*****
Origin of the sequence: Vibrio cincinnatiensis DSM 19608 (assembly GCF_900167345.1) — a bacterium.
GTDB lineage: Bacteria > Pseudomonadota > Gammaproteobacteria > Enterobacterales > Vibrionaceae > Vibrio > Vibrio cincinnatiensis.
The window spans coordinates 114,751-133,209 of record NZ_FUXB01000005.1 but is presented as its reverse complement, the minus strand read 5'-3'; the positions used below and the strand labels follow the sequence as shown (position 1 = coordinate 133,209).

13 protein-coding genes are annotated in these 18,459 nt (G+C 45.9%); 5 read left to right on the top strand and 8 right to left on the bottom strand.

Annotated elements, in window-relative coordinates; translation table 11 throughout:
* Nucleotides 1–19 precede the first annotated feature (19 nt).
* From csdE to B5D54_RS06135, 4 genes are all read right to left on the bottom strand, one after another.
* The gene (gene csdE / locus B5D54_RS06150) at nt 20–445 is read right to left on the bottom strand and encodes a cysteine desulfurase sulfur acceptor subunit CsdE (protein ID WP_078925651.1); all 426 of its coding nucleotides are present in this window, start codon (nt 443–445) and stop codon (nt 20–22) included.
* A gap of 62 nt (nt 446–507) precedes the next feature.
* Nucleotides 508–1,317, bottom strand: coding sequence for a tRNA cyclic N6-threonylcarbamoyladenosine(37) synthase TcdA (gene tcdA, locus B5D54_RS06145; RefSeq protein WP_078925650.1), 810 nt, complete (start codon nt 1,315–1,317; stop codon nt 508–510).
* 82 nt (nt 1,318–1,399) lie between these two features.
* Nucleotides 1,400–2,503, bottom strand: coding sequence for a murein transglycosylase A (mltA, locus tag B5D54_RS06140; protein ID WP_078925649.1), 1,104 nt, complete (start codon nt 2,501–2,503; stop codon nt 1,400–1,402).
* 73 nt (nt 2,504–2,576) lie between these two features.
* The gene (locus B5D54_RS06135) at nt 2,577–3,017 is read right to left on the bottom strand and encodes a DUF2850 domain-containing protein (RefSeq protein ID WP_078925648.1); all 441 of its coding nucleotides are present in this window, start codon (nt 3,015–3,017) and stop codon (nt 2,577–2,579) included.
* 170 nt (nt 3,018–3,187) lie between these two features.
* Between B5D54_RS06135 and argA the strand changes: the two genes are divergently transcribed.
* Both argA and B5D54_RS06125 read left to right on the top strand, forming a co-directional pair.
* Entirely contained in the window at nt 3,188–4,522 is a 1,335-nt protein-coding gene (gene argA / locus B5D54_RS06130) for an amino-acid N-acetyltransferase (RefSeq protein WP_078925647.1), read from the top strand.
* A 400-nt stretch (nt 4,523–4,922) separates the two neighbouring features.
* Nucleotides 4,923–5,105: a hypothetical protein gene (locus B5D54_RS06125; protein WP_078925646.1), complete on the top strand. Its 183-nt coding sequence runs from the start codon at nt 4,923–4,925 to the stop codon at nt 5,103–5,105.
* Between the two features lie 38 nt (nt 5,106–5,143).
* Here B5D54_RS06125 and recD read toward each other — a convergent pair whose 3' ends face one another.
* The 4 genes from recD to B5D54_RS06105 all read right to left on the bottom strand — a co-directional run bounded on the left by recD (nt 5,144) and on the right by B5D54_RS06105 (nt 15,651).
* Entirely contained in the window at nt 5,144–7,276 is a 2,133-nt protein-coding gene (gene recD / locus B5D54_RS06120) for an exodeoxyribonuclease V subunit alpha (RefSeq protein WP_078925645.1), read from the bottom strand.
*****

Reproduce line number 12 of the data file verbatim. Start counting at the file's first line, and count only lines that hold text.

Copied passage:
* Nucleotides 1,400–2,503, bottom strand: coding sequence for a murein transglycosylase A (mltA, locus tag B5D54_RS06140; protein ID WP_078925649.1), 1,104 nt, complete (start codon nt 2,501–2,503; stop codon nt 1,400–1,402).